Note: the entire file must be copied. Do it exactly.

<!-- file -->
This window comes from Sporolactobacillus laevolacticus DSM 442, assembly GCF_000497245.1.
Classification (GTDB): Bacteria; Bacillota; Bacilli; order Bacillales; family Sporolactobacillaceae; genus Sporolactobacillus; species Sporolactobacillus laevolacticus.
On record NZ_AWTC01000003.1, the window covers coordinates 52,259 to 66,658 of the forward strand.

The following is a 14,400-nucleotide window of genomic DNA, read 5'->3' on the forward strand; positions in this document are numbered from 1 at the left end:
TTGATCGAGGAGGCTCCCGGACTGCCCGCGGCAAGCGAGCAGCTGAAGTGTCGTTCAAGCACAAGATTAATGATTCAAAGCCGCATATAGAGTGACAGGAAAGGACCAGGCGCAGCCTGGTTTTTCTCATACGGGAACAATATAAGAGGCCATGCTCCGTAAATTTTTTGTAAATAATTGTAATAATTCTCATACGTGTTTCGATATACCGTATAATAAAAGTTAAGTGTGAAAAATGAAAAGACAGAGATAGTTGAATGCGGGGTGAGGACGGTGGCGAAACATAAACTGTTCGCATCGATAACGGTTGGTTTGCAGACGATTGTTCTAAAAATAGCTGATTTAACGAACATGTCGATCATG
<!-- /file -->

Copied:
This window comes from Sporolactobacillus laevolacticus DSM 442, assembly GCF_000497245.1.
Classification (GTDB): Bacteria; Bacillota; Bacilli; order Bacillales; family Sporolactobacillaceae; genus Sporolactobacillus; species Sporolactobacillus laevolacticus.
On record NZ_AWTC01000003.1, the window covers coordinates 52,259 to 66,658 of the forward strand.

The following is a 14,400-nucleotide window of genomic DNA, read 5'->3' on the forward strand; positions in this document are numbered from 1 at the left end:
TTGATCGAGGAGGCTCCCGGACTGCCCGCGGCAAGCGAGCAGCTGAAGTGTCGTTCAAGCACAAGATTAATGATTCAAAGCCGCATATAGAGTGACAGGAAAGGACCAGGCGCAGCCTGGTTTTTCTCATACGGGAACAATATAAGAGGCCATGCTCCGTAAATTTTTTGTAAATAATTGTAATAATTCTCATACGTGTTTCGATATACCGTATAATAAAAGTTAAGTGTGAAAAATGAAAAGACAGAGATAGTTGAATGCGGGGTGAGGACGGTGGCGAAACATAAACTGTTCGCATCGATAACGGTTGGTTTGCAGACGATTGTTCTAAAAATAGCTGATTTAACGAACATGTCGATCATG